(Bloomberg) — Shares of ChargePoint Holdings Inc. have collapsed. After the company announced the surprise replacement of its longtime CEO and posted disappointing quarterly revenues.
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The stock — which has already lost more than two-thirds of its value this year — fell as much as 38%, the largest intraday decline on record. The electric vehicle charging company’s market value has fallen to about $750 million from a peak of $11.2 billion in June 2021.
The company said after the market closed on Thursday that Pasquale Romano, who had served as CEO since 2011, and Chief Financial Officer Rex Jackson had been replaced. ChargePoint also released preliminary results showing revenue falling to between $108 million and $113 million for the quarter ended last month, down from a year ago and well below its guidance of at least $150 million.
“We did not expect significant changes,” Gabe Dowd, an equity analyst at TD Cowen who rates ChargePoint the equivalent of a buy, wrote in a report Thursday. “The EV charging space has suffered significant headwinds this year – as evidenced by recent weak prints from other device/network providers – and despite being a leader in the CHPT space, it is not immune.”
Charging companies are struggling to compete in the United States with Tesla, which has built a vast network of plugs with a different connector design than the rest of the industry. The superior charging experience the electric vehicle manufacturer offers its customers has contributed to almost all major automakers switching to its connector as the new standard in North America.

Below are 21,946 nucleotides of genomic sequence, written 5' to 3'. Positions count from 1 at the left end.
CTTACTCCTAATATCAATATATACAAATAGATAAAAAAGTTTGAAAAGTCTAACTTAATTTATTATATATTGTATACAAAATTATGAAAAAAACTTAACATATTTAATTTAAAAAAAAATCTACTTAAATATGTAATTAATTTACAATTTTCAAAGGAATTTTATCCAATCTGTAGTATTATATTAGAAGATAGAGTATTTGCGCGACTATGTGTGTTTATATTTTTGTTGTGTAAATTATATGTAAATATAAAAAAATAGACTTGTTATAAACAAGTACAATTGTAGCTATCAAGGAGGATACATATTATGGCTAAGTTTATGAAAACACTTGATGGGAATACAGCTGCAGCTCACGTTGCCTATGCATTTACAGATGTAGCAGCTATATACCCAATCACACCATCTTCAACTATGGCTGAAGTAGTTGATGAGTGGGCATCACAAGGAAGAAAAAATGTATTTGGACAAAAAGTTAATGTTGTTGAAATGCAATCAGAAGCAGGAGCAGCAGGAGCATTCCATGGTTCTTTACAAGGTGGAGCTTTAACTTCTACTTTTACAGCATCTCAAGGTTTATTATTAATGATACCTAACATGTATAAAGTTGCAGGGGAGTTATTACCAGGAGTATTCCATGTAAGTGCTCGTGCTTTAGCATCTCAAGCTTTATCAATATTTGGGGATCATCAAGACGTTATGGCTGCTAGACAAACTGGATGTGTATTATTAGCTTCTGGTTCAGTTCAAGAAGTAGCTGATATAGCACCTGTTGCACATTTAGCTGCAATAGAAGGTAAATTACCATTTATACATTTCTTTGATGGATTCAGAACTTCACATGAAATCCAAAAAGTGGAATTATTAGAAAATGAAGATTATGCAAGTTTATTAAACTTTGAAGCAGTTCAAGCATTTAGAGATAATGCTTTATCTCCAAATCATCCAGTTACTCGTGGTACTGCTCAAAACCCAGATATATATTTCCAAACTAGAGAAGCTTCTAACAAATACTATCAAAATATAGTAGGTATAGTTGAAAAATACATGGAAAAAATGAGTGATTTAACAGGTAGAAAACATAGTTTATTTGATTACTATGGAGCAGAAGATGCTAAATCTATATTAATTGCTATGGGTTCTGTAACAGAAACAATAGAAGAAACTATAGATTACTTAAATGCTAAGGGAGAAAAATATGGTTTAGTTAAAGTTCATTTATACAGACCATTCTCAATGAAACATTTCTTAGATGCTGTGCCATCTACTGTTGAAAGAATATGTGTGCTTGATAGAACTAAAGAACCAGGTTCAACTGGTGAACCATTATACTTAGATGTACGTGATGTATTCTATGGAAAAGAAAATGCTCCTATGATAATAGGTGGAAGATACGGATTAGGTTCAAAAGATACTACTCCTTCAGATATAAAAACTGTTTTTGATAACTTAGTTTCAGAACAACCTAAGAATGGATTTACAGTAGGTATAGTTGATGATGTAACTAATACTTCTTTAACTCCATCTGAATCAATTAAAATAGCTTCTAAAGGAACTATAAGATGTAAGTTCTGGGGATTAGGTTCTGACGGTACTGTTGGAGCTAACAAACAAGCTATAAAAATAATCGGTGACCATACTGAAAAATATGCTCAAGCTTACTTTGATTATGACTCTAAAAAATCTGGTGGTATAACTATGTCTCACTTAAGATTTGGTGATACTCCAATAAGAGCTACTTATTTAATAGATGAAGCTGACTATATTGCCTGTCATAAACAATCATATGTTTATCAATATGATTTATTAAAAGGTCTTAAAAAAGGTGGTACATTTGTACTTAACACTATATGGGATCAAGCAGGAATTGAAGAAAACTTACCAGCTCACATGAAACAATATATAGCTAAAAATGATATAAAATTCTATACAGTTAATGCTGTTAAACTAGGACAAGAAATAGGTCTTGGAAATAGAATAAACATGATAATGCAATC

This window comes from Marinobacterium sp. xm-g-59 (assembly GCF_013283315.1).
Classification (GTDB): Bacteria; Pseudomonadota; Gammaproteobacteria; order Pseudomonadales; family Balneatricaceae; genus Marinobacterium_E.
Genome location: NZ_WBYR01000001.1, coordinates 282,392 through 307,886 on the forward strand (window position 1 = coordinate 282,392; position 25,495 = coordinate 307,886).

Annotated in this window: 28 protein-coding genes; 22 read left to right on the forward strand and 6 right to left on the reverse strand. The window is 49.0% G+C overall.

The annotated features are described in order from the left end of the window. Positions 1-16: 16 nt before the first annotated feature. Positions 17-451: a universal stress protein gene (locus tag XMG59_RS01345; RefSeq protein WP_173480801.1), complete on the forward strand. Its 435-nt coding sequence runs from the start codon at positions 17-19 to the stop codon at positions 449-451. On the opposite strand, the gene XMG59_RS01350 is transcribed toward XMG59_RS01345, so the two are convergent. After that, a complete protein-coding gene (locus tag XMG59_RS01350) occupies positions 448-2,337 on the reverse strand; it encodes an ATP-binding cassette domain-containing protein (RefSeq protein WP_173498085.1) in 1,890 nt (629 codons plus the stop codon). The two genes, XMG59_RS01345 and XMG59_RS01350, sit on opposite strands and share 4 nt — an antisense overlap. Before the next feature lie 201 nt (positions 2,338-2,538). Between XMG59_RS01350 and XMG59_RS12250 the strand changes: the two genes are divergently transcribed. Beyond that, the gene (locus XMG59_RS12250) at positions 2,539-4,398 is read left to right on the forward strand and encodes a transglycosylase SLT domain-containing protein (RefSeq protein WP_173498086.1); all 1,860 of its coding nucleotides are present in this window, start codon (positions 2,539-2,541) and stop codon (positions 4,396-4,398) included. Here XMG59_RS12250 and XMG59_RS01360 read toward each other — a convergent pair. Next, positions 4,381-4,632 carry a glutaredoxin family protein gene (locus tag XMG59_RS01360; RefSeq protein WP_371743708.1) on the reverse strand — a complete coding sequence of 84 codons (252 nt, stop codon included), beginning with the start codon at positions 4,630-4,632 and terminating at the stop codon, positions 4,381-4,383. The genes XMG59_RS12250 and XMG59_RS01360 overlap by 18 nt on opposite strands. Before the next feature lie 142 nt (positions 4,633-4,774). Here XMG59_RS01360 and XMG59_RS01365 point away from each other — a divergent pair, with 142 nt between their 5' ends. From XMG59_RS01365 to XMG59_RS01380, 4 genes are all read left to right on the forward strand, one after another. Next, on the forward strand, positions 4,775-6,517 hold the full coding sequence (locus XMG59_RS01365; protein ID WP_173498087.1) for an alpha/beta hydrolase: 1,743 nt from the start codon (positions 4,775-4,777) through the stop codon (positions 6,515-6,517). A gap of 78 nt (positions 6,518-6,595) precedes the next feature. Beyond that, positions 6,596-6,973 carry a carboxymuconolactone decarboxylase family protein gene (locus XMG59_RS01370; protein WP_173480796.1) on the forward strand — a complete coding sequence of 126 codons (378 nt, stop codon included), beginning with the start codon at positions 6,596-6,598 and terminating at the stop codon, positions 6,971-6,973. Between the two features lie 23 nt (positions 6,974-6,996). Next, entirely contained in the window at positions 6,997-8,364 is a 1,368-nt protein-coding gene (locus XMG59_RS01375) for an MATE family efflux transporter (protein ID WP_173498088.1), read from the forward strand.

Read more: Tesla’s smartest product has proven to be its charging network
ChargePoint went public in 2021 through a merger with a special purpose acquisition company as part of a wave of electric vehicle-related deals that included Lordstown Motors Corp. and Lucid Group Inc. Investors have been nervous about many of these companies, many of which were risky, early-stage projects that burn a lot of cash.
ChargePoint has promoted Rick Wilmer, who joined as chief operating officer in July of last year, to replace Romano, who will remain a consultant. Jackson has left the company and will be replaced on an interim basis by Mansi Khitani, senior vice president of financial planning and analysis.
– With the help of Mark Chidiac.
(Updates stock and market capitalization in second paragraph.)
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